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Introduction: Extraterritorial Scope of Human Rights

In: International Community Law Review
Authors:
Elżbieta Karska Faculty of Law and Administration, Cardinal Stefan Wyszyński University Warsaw Poland esocha@poczta.onet.pl

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Karol Karski Faculty of Law and Administration, University of Warsaw Poland kkarski@poczta.onet.pl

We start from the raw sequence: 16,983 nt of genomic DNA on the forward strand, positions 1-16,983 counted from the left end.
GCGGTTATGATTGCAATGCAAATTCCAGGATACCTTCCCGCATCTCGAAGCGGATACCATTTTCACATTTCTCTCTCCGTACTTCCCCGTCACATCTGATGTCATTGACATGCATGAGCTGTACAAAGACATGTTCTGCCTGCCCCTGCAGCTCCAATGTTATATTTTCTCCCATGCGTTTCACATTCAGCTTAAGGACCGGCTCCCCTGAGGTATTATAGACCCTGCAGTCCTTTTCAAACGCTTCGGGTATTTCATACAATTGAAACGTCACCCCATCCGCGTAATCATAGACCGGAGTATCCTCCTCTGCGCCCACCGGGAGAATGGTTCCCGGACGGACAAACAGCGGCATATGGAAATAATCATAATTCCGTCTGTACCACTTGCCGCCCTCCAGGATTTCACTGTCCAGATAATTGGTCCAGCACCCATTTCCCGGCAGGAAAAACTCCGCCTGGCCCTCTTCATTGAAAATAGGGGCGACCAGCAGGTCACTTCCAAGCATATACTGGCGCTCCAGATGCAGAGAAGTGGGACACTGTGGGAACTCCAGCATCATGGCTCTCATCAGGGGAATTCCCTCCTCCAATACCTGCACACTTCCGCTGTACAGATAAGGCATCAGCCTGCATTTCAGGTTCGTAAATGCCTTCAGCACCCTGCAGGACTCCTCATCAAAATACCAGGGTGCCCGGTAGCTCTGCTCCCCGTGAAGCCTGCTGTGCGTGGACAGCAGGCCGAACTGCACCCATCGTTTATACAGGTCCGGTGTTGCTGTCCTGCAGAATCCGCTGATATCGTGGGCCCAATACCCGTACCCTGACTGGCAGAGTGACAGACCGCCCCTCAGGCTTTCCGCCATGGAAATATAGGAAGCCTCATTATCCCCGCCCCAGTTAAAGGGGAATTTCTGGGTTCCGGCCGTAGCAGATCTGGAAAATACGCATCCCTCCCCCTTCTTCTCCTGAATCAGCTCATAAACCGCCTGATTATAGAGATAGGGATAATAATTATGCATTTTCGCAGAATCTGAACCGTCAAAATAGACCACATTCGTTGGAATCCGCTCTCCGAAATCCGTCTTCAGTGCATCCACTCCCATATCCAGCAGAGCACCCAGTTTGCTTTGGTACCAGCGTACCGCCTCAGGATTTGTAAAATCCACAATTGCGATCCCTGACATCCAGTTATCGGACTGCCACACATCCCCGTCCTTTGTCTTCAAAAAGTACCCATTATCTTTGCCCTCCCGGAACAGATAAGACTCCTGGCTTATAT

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Human rights hold a common general meaning, as the legal understanding of them, both as regards their principles and their specific wording, may be traced to universal values, including inalienable human dignity. It is regarded as a fundamental human right, and at the same time the source of all of the remaining ones. In such a situation we are dealing with a striving towards their extraterritorial application. Said extraterritoriality has many aspects. National courts regard themselves competent to examine cases connected with violations of human rights beyond the borders of the given country. Human rights treaties are applied outside the territories of the states which are parties thereto. Reservations to treaties dealing with these issues, which are to limit their territorial application, give rise to numerous legal controversies. We are also dealing with competition between the responsibility of the territorial state and the state which exercised effective control in the territory of that state or with joint responsibility. In this context, it would seem that the word “effectiveness” is the appropriate key to alleviating doubts as regards the arising of state responsibility.

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